Yesterday (3rd July 2019), the UK Government released an extensive plan to tackle the numerous barriers women face from education to retirement.
Entitled Gender equality: a roadmap for change, this report is intended to ensure “everyone in the UK can reach their full potential” in the words of the Minister for Women and Equalities, Penny Mordaunt. This roadmap declares that gender equality is “firmly in the national interest” of the UK and must be “at the top of the agenda”.
In this document, the UK Government expresses a vision to rectify eight key issues that significantly impact females:
- Limiting attitudes towards gender
- Lack of progression in the workplace due to gender discrimination
- Failure of the benefits system to adequately assist disadvantaged women and carers
- Inflexible working schedules which can hinder women’s role as mothers
- The unpaid and informal care women provide outside their careers
- Lack of support and training for females who return to work after caring for others
- Financial instability and structural inequalities within the labour market
- Lack of a legislative framework to sustain gender equality
This push towards greater equality is particularly significant following the recent controversy regarding maternity leave in the UK parliament.
It was uncovered in June that the Independent Parliamentary Standards Authority (Ipsa) did not automatically recruit paid cover if a MP chose to take parental leave.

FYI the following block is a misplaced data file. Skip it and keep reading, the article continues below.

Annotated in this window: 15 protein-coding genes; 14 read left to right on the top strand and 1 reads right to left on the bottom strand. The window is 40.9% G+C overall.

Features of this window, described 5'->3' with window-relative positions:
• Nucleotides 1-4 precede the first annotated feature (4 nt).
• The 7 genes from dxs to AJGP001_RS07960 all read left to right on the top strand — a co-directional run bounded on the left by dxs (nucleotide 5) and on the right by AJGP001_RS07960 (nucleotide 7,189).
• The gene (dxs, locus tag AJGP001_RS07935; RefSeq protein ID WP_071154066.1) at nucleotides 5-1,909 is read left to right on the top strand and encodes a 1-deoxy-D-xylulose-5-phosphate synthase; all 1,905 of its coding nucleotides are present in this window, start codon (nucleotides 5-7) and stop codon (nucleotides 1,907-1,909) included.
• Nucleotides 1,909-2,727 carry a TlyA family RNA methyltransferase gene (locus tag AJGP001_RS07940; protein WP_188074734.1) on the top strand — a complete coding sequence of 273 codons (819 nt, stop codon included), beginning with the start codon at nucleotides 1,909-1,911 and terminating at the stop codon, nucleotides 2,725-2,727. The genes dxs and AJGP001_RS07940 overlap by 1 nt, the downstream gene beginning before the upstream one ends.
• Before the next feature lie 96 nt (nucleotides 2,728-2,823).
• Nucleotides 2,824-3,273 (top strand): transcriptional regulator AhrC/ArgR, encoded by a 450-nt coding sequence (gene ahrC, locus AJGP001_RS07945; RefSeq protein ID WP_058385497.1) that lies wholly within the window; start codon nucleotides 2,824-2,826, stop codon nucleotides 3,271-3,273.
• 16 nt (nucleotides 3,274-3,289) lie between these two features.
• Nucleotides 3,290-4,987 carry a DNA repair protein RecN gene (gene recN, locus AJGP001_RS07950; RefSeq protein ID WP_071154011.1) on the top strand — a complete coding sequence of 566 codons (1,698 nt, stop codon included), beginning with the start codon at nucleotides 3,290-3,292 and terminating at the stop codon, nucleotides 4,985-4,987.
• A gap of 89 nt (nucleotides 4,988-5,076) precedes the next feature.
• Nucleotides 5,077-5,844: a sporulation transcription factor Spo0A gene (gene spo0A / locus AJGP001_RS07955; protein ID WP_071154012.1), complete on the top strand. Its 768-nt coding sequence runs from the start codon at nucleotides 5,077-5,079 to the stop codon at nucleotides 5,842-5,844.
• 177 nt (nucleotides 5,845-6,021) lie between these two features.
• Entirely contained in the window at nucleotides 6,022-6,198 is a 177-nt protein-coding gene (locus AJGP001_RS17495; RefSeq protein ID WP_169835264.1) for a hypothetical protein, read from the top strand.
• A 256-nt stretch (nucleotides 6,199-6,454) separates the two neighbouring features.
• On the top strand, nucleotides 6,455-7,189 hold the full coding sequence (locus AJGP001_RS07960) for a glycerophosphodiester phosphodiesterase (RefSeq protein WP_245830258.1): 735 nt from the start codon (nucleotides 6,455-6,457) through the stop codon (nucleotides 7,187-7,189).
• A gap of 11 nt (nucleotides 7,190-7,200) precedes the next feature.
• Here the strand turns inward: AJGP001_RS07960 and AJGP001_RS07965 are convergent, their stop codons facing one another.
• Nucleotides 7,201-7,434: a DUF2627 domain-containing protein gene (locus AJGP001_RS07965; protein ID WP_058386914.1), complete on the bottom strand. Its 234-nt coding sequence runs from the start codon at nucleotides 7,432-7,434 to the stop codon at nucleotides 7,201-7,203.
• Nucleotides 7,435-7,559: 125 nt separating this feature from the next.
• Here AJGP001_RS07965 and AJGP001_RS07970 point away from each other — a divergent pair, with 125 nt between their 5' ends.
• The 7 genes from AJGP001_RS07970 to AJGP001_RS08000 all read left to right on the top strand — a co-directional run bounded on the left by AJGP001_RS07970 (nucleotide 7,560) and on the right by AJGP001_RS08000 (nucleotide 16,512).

This left many female MPs divided between their personal and professional lives.
In June 2019, Labour MP Stella Creasy commented that MPs must either “hide from their constituents to spend time with their newborn baby” or “beg their colleagues to fill the gaps”.
Similarly, her colleague, Tulip Saddiq, a Labour MP, had to take her baby to meetings as Saddiq’s request for extra funding to cover maternity leave was denied by Ipsa.
An official spokesperson for the Prime Minister commented that Mrs. May signalled her support towards calls for parliament to consider maternity leave and urged Ipsa to look closely into the issues raised by Creasy.
Sandra Green, founder of the Women’s Leaders Association, commented:
This is an excellent trailblazing roadmap suggesting many solutions to gender equality problems in Britain today. If we are to see everyone reaching their full potential as the government wants to see, then much more must be done in workplace cultures. We must develop leadership role models who value relationships and potential as much as focus on gender pay gap policies and flexible working practices.